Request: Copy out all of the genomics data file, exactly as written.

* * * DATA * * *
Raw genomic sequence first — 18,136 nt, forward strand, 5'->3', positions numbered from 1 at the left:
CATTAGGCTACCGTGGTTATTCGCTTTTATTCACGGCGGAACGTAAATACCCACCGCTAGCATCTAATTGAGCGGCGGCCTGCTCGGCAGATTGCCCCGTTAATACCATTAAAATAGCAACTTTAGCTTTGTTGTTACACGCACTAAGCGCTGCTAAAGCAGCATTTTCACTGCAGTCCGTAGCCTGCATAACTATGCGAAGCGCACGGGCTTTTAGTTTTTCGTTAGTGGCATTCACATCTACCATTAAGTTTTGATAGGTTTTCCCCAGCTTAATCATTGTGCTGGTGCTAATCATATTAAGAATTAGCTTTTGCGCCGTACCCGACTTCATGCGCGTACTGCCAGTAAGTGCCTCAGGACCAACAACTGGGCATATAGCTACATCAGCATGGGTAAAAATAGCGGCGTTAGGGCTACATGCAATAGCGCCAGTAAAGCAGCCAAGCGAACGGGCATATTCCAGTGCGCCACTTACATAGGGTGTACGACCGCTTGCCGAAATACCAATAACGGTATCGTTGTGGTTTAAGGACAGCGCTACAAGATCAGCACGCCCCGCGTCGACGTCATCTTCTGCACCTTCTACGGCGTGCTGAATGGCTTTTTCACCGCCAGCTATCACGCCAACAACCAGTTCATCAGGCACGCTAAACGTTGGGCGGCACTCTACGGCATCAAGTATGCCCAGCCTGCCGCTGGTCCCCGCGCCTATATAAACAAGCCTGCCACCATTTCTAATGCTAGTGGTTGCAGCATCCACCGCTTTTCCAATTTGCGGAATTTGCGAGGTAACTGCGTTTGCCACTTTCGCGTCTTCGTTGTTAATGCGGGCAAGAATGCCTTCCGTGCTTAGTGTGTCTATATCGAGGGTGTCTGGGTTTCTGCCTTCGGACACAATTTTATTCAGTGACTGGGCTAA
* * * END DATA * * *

Raw genomic sequence first — 18,136 nt, forward strand, 5'->3', positions numbered from 1 at the left:
CATTAGGCTACCGTGGTTATTCGCTTTTATTCACGGCGGAACGTAAATACCCACCGCTAGCATCTAATTGAGCGGCGGCCTGCTCGGCAGATTGCCCCGTTAATACCATTAAAATAGCAACTTTAGCTTTGTTGTTACACGCACTAAGCGCTGCTAAAGCAGCATTTTCACTGCAGTCCGTAGCCTGCATAACTATGCGAAGCGCACGGGCTTTTAGTTTTTCGTTAGTGGCATTCACATCTACCATTAAGTTTTGATAGGTTTTCCCCAGCTTAATCATTGTGCTGGTGCTAATCATATTAAGAATTAGCTTTTGCGCCGTACCCGACTTCATGCGCGTACTGCCAGTAAGTGCCTCAGGACCAACAACTGGGCATATAGCTACATCAGCATGGGTAAAAATAGCGGCGTTAGGGCTACATGCAATAGCGCCAGTAAAGCAGCCAAGCGAACGGGCATATTCCAGTGCGCCACTTACATAGGGTGTACGACCGCTTGCCGAAATACCAATAACGGTATCGTTGTGGTTTAAGGACAGCGCTACAAGATCAGCACGCCCCGCGTCGACGTCATCTTCTGCACCTTCTACGGCGTGCTGAATGGCTTTTTCACCGCCAGCTATCACGCCAACAACCAGTTCATCAGGCACGCTAAACGTTGGGCGGCACTCTACGGCATCAAGTATGCCCAGCCTGCCGCTGGTCCCCGCGCCTATATAAACAAGCCTGCCACCATTTCTAATGCTAGTGGTTGCAGCATCCACCGCTTTTCCAATTTGCGGAATTTGCGAGGTAACTGCGTTTGCCACTTTCGCGTCTTCGTTGTTAATGCGGGCAAGAATGCCTTCCGTGCTTAGTGTGTCTATATCGAGGGTGTCTGGGTTTCTGCCTTCGGACACAATTTTATTCAGTGACTGGGCTAA